The most recent county wide local special election was Justice Center 2, in May 2013.  That's especially good because it's a money question AND because I expect the sales tax do-over to land on that May 5 date because I think Iowa City is panicking about their Fiscal 2016 budget and wants the money on or before July 1.

I adjusted turnout a little bit to account for population growth - Coralville growing faster than Iowa City, North Liberty growing faster than Coralville, and Tiffin growing faster than North Liberty.

Disclaimer: in the table below I lump absentees in with their precincts. In November, because it was a general election, we got absentee votes broken out by precinct. In a special, all absentees will be lumped together.

  Yes No
Student areas (precincts 3 5 11 19 20) 220 46.4% 253 53.6%
Southeast (10 12 14 15) 378 43.5% 492 56.5%
Near East side (16 17 18) 816 53.1% 721 46.9%
Far East side (1 6 23 24) 1137 51.8% 1058 48.2%
Northside/Manville (4 21 22) 500 56.1% 391 43.9%
West Side (2 7 8 9 13) 722 52.1% 665 47.9%
Iowa City Total 3774 51.3% 3580 48.7%
Coralville 638 37.7% 1055 62.3%
North Liberty 322 39.3% 498 60.7%
Tiffin 69 36.4% 120 63.6%
CV/NL/TF Total 1029 38.1% 1674 61.9%
U Heights 119 63.7% 68 36.3%
Contiguous Cities Total 4922 48.0% 5322 52.0%

Not enough changes to get the sales tax over the finish line. The higher turnout in the general election cost the sales tax a couple points in November, but it wasn't close enough that those couple points made the difference.

(Just for fun: In the special election turnout model, the unincorporated vote is 53.5% No, 46.5% Yes, virtually unchanged from November.  And in the two small cities that voted No in November, Oxford and Shueyville, I projected ONE VOTE No wins in a special.)

Let's assume Coralville, North Liberty and Tiffin stay at the same 60%+ No levels.  To overcome that, Iowa City needs to get about 55% Yes.

So what changes?  An actual campaign that contacts voters, for one thing.  But the language starts over again.  Let's hypothetically amend it like this:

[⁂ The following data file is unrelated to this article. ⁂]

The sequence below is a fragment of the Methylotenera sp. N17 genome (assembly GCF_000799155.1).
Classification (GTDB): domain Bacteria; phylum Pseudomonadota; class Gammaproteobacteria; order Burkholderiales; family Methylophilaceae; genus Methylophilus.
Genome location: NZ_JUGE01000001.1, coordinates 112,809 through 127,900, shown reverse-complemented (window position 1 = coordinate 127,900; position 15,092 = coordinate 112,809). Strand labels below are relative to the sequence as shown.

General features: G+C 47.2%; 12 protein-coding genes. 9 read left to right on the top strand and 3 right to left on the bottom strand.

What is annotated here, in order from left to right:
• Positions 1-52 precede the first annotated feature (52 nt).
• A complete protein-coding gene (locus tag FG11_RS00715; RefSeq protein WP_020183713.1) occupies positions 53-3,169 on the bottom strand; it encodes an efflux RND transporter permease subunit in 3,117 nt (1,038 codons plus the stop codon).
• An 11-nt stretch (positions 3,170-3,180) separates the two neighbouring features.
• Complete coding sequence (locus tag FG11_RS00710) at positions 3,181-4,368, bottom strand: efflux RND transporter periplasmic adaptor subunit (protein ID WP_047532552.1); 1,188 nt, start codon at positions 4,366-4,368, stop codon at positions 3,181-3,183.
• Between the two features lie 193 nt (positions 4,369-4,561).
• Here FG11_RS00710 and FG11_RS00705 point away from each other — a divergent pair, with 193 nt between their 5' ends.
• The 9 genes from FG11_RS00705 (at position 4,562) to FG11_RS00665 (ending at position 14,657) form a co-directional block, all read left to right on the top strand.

A local sales and services tax shall be imposed in the cities of Iowa City, Coralville, North Liberty, Tiffin, University Heights at the rate of one percent (1%) to be effective from July 1, 2015 until June 30, 2025.
Revenues from the sales and services tax are to be allocated as follows:

50%     for maintenance, repair, construction and reconstruction of public streets, trails and associated infrastructure.

40%     for property tax relief.

10% 100%    for programs and initiatives that increase affordable housing, with no less than 75% of said 10% to be allocated for programs and initiatives that increase affordable housing for households at or below 80% of area median income as defined annually in accordance with federal law.
I like that amendment.  There was more than a little lefty grumbling about seeing "property tax relief" on the ballot; wasn't it Terry Branstad's property tax "relief" plan that got the city in this jam in the first place?

But my gut feeling is that my amendment above wouldn't GAIN votes for the sales tax, it would just move them around.  Votes gained in precinct 12 (Bon Aire) would be lost in precinct 24 (Windsor Ridge).

So that's just an exercise in pointing out that the language matters.

I'm kind of an agnostic here.  I literally made my mind up in the booth, and I don't feel sure enough about it to say which way I went.  I know that the city is screwed without the revenue, and I also know that any kind of actual progressive tax reform is off the table in Iowa for at least the next few years.

But the other thing that affects my vote?  The direction of city government.

As anyone who reads this blog in odd numbered years knows, I've long been frustrated by the direction of Iowa City government, especially its open contempt for the student population that, to state the obvious, drives the economy of this city. 

Before I think about the sales tax again,  I want to see what happens with the charter review commission.  There's a public input meeting January 7.  I probably won't go because I said my piece here already.  It's not an accident that I went on that tangent about an all-student council district.  And getting rid of that blatantly anti-student "qualified elector" thing is the least they can do.

And I want to know who gets my penny, which is why I'd really like to see the sales tax on the same ballot as the council.  Who's spending the penny: a Terry Dickens-Susan Mims council, or a Jim Throgmorton-Kingsley Botchway council?